Law Professor Challenges Supreme Court's Jurisdiction Over DOMA

Because the Obama administration is no longer defending the antigay law, the Supreme Court does not have jurisdiction over it, says Vicki C. Jackson. Moreover, Republican congressional leaders have no authority to defend it, she says.

BY Trudy Ring

January 25 2013 3:19 PM ET

Harvard law professor Vicki C. Jackson

A Harvard law professor has filed a brief with the U.S. Supreme Court arguing that it does not have the jurisdiction to hear a challenge to the Defense of Marriage Act and that the Republican congressional leaders defending the law do not have the authority to do so.

Vicki C. Jackson filed the brief Thursday night. She was appointed by the Supreme Court to present these arguments, “because, presumably, the justices decided they wanted a view outside of the views presented before lower courts on these questions,” BuzzFeed reports. “By the terms of that appointment, then, it was expected that Jackson would be arguing these views.”

The brief relates to lesbian widow Edie Windsor’s challenge to DOMA; as the federal government, because of DOMA, did not recognize her marriage to Thea Spyer, she owed estate taxes after Spyer’s death that she would not have owed had her spouse been a man. Therefore, she sued the federal government, and lower courts have ruled in her favor.

The Obama administration’s Department of Justice has stopped defending DOMA, with the Republican-led House Bipartisan Legal Advisory Group taking over defense of the antigay law. Jackson says the administration’s agreement with the lower courts and with Windsor deprives the Supreme Court of jurisdiction over the case. BLAG, meanwhile, does not have authority to defend the law, she writes.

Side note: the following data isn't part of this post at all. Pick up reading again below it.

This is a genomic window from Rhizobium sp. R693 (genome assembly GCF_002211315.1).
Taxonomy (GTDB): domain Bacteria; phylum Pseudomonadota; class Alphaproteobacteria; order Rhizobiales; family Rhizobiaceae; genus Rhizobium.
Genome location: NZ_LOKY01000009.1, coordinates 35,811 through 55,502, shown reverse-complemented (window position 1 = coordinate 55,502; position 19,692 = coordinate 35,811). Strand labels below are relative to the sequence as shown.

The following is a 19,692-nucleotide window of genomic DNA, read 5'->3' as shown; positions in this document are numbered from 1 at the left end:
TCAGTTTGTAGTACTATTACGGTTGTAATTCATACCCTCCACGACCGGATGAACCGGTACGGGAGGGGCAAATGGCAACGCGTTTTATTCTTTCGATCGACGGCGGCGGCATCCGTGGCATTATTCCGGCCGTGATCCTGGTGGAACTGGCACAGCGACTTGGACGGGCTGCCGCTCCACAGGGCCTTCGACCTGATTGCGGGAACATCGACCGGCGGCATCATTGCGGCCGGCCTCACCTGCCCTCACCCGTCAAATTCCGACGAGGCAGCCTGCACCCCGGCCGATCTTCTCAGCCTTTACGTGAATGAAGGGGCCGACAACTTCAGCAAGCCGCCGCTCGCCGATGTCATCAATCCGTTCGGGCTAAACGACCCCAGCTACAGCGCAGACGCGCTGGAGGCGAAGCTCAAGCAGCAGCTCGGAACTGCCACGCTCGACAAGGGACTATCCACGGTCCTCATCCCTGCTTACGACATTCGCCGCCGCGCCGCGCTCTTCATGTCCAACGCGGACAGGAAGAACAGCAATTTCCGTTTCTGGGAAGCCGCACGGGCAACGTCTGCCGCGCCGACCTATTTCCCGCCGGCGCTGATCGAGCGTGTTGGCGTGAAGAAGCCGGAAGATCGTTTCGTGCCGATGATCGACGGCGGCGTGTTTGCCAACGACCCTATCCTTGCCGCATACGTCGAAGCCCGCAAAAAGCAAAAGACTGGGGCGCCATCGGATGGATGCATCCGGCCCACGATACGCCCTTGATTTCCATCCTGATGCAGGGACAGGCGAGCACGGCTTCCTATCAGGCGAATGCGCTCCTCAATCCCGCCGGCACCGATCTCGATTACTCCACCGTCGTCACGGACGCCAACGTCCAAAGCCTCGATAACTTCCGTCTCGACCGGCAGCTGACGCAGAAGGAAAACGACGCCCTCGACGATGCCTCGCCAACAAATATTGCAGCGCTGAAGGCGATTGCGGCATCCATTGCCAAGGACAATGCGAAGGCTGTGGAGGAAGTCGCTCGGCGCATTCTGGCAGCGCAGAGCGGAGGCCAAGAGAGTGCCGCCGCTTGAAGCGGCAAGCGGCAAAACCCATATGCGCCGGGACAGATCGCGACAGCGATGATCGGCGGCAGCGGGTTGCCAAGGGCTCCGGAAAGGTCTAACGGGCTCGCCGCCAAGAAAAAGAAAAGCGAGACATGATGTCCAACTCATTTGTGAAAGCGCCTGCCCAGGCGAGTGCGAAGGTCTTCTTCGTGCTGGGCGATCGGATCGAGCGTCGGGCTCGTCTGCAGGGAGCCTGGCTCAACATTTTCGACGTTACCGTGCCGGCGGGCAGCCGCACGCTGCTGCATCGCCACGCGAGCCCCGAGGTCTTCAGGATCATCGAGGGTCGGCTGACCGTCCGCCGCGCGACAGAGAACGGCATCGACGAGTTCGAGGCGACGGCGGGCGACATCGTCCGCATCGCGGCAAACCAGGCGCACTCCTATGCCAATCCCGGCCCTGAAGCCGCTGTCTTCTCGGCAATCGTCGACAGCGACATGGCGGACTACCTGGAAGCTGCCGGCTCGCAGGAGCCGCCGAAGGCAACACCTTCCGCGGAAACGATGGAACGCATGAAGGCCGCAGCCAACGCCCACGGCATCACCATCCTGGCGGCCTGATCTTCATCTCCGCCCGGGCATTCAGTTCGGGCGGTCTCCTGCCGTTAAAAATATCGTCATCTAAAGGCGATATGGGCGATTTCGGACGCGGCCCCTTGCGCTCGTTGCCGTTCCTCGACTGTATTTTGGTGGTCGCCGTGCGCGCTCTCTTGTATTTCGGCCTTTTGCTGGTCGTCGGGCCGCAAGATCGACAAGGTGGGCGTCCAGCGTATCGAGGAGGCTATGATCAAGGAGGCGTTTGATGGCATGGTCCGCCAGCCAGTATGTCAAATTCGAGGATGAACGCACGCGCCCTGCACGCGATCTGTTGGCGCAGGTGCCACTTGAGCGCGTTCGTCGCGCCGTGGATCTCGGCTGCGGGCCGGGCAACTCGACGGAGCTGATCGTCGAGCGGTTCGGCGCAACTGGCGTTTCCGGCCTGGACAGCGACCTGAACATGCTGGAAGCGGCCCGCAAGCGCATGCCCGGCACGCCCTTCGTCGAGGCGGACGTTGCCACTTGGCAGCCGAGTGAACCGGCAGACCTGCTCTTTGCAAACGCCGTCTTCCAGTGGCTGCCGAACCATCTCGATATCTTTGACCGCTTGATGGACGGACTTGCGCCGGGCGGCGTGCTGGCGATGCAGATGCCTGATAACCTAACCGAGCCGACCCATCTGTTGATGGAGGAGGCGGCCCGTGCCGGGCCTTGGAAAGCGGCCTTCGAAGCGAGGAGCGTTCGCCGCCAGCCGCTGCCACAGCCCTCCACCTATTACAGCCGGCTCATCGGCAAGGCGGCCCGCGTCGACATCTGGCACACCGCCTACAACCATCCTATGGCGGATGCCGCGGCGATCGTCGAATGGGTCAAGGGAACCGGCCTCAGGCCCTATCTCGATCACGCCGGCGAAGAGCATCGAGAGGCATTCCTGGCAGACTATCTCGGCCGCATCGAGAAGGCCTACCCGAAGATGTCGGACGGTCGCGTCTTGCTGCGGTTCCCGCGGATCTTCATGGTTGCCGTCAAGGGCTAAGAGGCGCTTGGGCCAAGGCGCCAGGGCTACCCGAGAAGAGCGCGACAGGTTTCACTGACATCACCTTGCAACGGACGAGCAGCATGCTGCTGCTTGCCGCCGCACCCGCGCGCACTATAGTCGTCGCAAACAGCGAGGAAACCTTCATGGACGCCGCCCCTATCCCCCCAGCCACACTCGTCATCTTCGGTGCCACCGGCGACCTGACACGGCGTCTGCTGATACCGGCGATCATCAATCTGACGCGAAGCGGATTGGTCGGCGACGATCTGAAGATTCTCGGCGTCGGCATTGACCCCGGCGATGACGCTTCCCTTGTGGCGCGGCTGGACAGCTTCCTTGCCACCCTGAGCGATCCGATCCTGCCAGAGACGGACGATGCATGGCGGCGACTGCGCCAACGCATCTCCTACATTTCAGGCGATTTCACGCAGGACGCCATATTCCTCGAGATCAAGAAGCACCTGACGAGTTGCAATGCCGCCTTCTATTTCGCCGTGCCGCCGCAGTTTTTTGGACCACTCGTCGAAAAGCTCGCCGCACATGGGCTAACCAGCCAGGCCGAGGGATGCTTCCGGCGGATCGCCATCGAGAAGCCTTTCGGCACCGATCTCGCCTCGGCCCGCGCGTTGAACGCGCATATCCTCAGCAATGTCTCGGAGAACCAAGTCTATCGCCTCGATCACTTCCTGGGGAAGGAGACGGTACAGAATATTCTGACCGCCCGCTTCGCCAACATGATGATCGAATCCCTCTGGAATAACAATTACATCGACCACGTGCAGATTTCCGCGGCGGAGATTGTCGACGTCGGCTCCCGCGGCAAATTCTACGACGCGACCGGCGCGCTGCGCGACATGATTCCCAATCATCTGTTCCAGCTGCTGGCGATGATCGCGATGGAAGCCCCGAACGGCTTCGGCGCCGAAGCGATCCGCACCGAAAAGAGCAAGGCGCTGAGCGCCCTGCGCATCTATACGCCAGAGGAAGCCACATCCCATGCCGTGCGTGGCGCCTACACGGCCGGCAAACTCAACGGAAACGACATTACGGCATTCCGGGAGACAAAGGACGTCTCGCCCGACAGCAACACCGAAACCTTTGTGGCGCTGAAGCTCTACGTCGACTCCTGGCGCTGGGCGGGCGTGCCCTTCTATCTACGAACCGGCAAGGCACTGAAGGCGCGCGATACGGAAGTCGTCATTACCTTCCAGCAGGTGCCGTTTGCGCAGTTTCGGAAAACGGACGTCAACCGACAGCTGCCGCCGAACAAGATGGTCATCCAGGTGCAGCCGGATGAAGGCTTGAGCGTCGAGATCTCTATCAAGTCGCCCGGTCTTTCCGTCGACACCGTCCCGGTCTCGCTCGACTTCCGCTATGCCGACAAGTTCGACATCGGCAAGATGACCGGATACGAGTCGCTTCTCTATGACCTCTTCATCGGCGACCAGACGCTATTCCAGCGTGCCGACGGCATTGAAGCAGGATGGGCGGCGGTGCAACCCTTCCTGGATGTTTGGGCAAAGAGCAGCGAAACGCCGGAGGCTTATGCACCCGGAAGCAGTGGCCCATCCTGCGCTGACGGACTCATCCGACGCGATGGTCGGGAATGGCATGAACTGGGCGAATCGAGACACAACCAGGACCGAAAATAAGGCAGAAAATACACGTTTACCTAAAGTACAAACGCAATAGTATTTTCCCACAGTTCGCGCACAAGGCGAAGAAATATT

“It is the Executive Branch, not Congress, that is obligated to ‘take Care’ that laws are enforced,” her brief states. “Moreover, any injury that might arise from nondefense of a law would be to the whole Congress, which one House cannot alone assert.”

The court is scheduled to hear oral arguments in the Windsor case March 27, and the Justice Department, BLAG, and Windsor will have a chance to respond to Jackson’s brief before then.

Meanwhile, the authors of a parenting study cited as an argument against marriage equality say the study doesn’t make that point at all. BLAG cited the 2002 study “Marriage from a Child’s Perspective: How Does Family Structure Affect Children and What Can We Do About It?” in a brief it filed with the Supreme Court in the DOMA case Tuesday, and ProtectMarriage.com, the organization defending California’s Proposition 8 in a separate Supreme Court case, mentioned the study in its filing the same day.

Among the points made by the study, from a nonprofit called Child Trends, is that “the family structure that helps children the most is a family headed by two biological parents,” so BLAG and ProtectMarriage.com took that as an argument against same-sex marriage. But Child Trends president Carol Emig told the Washington Blade the study “summarizes research conducted in 2002, when same-sex parents were not identified in large national surveys. Therefore, no conclusions can be drawn from this research about the well-being of children raised by same-sex parents.”

She added, “We have pointed this out repeatedly, yet to our dismay we continue to see our 2002 research mischaracterized by some opponents of same-sex marriage.”

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